CyberSecurity: At a Glance

Cybersecurity comes into play whenever we need to secure an online network connected to any device. Given the increasing number of cybersecurity threats out there, every device ranging from smart TVs and home security systems to IoT devices needs protection.

CyberSecurity: At a Glance
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Owing to the increasing complexity of geopolitics and the proliferation of attack vectors, governments are starting to see cybersecurity as an important issue. Unlike information security where the owner has full disclosure of the data that they are hiding, cyber security officials often deal with data that is in encrypted form but holds a certain non-monetary value.

A hacker might attempt to enter a system to steal money or alter mass opinions by hacking media channels. If done on a large scale, this can even harm a country’s image and fuel terrorism and mass outbreaks. To counter this, one must install several layers of firewalls and use software that updates constantly. These attacks include phishing, man-in-the-middle phish kits, pretexting, and quid pro quo attacks.

Did you know? According to a study, there is a hacker attack every 39 seconds on average. One in three of all Americans has been affected by a cybersecurity scam at least once in their life.

Common Ground Between InfoSec and CyberSecurity

Infosec and cybersecurity are similar to each other in two primary aspects. First, they both depend on the presence of a secure physical infrastructure.

For example, any paper documents that you want to safeguard or digital drives where you can store information.

Common Ground Between Information Security and Cyber Security
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Another similarity is both of these systems rank information by order of priority first and then go about safeguarding it. The value of both digital and non-digital data is the primary concern of both these systems. Knowing data value can help managers impose necessary measures of cyber risk management and monitoring to prevent unauthorized electronic access.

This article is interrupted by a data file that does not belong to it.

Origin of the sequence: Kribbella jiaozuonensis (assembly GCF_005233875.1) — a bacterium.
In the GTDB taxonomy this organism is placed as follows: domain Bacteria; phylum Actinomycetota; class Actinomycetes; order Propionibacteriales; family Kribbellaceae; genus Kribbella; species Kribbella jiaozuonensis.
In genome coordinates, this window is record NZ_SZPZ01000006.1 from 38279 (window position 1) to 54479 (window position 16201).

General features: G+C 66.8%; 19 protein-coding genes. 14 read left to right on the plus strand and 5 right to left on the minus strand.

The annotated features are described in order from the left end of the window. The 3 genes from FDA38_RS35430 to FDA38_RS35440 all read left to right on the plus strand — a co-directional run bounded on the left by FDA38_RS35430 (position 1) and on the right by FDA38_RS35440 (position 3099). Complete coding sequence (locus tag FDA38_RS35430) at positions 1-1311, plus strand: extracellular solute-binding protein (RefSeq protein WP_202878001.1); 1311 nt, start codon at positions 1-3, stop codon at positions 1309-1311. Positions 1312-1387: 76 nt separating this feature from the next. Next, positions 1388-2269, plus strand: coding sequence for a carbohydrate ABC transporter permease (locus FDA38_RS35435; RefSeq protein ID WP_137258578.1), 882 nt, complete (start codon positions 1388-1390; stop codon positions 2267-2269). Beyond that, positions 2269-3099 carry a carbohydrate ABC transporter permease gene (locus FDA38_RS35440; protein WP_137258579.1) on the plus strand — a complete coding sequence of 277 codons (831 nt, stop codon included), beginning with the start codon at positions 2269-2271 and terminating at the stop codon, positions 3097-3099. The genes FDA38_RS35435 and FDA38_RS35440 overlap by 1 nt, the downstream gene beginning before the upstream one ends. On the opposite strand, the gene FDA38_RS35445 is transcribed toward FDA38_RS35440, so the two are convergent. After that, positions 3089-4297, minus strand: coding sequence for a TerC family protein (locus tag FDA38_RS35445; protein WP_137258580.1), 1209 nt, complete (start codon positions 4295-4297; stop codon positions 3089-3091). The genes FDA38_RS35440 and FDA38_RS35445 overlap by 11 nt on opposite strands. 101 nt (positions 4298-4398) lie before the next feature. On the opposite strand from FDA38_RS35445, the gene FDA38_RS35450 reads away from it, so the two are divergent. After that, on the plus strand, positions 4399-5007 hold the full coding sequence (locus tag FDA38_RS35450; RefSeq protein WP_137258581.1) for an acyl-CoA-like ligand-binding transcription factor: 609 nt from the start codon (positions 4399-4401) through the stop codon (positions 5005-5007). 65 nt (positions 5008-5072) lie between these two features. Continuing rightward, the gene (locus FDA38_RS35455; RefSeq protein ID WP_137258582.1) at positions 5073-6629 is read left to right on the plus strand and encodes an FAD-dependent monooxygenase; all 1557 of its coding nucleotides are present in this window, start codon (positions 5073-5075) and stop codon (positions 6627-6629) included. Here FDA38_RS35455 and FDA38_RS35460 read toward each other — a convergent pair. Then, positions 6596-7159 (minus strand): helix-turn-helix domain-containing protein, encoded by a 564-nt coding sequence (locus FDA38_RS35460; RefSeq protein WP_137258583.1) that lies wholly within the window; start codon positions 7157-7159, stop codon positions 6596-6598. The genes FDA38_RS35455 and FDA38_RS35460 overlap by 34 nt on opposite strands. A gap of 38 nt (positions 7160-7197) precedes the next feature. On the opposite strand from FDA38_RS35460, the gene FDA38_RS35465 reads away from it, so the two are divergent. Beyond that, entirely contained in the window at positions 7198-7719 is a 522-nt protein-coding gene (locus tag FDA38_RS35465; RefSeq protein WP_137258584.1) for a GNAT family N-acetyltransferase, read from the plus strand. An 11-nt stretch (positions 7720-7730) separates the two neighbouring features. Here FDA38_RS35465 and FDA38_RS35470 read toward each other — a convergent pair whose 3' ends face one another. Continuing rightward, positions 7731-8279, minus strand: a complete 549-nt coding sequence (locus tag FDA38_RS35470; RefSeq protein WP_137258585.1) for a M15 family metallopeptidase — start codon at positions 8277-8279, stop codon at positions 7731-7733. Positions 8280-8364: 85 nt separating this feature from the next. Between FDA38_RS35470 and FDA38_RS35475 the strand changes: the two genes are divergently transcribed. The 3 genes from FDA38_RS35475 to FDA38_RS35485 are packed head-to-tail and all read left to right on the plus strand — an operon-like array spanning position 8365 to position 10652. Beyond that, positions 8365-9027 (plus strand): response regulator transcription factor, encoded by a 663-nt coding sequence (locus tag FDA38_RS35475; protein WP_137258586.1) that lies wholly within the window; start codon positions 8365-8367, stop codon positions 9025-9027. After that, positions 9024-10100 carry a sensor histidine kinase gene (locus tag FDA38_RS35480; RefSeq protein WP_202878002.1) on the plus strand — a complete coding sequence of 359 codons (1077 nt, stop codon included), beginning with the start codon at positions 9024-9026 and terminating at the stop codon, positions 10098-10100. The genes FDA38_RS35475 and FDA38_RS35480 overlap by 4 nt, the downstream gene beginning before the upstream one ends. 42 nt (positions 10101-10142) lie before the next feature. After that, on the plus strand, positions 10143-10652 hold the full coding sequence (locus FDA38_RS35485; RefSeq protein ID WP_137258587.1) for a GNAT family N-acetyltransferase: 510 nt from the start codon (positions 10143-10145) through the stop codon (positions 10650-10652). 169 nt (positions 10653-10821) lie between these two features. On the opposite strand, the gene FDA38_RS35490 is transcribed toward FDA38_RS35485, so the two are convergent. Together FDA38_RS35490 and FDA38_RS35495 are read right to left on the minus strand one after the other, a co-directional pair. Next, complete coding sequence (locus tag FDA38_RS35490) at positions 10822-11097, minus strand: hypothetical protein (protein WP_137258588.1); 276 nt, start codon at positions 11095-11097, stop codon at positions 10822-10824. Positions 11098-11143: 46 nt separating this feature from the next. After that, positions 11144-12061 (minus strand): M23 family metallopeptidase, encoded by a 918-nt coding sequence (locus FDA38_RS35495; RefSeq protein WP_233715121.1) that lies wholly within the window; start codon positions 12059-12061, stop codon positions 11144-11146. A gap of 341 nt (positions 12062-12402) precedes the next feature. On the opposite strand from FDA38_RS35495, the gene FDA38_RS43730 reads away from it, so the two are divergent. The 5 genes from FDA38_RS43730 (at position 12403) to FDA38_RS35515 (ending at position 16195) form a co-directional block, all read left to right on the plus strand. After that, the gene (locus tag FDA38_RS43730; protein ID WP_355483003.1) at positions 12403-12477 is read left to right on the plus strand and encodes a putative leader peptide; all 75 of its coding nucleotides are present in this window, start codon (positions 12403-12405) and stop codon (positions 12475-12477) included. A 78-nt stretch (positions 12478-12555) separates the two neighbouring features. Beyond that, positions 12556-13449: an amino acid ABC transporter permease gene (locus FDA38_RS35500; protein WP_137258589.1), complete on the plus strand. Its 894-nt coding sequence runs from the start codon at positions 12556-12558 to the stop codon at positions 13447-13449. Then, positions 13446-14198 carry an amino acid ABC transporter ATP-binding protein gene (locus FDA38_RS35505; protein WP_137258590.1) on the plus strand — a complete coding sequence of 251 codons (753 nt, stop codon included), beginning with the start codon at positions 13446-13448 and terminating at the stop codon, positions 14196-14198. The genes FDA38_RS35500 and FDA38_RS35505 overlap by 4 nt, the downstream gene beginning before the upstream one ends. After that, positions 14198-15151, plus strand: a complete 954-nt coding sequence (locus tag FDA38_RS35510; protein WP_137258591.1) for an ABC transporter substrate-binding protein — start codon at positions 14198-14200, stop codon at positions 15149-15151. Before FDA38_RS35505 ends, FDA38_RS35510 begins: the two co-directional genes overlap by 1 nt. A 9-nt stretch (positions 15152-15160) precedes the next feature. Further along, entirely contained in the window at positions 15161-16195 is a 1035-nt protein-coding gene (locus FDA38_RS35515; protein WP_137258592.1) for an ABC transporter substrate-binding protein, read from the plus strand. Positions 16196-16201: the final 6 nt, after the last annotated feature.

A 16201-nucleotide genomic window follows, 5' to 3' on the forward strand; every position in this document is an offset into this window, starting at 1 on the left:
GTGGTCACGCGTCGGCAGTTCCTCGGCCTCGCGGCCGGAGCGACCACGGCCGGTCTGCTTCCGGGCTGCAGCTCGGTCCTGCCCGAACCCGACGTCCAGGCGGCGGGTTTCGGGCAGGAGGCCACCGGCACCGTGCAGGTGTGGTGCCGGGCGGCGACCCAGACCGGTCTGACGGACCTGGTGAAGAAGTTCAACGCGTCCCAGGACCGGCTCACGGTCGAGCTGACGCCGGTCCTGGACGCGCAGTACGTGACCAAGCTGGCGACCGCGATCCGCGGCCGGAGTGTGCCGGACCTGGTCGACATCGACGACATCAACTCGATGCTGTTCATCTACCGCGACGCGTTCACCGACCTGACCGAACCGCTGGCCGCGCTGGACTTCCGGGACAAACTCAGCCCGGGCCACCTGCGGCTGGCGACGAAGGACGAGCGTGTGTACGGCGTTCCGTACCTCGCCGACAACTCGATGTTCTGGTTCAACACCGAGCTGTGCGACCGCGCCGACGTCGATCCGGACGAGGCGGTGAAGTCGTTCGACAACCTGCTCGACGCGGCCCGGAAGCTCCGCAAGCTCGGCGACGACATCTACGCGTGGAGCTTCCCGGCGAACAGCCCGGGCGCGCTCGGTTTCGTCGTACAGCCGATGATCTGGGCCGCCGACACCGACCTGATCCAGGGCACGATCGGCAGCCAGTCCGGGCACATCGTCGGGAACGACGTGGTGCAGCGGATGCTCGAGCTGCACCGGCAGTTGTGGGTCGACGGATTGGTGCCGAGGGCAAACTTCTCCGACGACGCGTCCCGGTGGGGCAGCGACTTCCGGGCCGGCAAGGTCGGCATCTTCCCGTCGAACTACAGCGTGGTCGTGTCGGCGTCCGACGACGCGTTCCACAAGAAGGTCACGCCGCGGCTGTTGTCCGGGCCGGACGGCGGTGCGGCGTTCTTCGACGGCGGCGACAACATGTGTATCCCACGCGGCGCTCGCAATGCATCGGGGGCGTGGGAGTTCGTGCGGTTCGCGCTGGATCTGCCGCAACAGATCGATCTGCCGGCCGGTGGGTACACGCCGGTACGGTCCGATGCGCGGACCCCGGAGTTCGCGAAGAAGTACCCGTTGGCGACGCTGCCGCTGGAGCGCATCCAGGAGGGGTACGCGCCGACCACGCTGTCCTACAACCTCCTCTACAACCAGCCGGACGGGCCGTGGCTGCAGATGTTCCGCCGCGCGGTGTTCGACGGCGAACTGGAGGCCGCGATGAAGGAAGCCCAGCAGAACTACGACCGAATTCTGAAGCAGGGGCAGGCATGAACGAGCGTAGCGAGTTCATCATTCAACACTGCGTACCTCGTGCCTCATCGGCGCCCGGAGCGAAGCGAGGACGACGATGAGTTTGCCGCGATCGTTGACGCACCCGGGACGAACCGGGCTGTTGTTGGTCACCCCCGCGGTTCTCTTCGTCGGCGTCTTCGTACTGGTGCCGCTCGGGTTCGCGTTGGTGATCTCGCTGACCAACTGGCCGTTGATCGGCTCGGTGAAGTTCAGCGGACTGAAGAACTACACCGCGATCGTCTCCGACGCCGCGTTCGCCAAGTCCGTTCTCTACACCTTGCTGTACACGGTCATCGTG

Fun fact: Cyber security professionals are paid quite well with some high-paying positions offering as much as $140k annually. This is due to the fact that more than 500,000 cybersecurity jobs in the US are unfilled. Info Security skills are like water in the southwest US – hard to find.


With cutting-edge technology and rapid advancements, information security and cybersecurity are now fused quite closely.

Despite the overlap, knowing the correct meaning behind each term can help you assess and implement security measures for any organization in a better way.

Owing to the shortage of information security professionals, most companies rely on their cybersecurity team to cover the tasks of infosec as well. This is what has led to the fusion of both these terms.

> Learn more on how to become a Certified Information Security Manager (CISM).

> Learn more on how to become a Certified Cloud Security Professional (CCSP).

Thank you for reading my blog.

If you have any questions or feedback, please leave a comment.

-Charbel Nemnom-

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About the Author
Charbel Nemnom
Charbel Nemnom is a Senior Cloud Architect with 20+ years of IT experience. As a Swiss Certified Information Security Manager (ISM), CCSP, CISM, MVP, and MCT, he excels in optimizing mission-critical enterprise systems. His extensive practical knowledge spans complex system design, network architecture, business continuity, and cloud security, establishing him as an authoritative and trustworthy expert in the field. Charbel frequently writes about Cloud, Cybersecurity, and IT Certifications.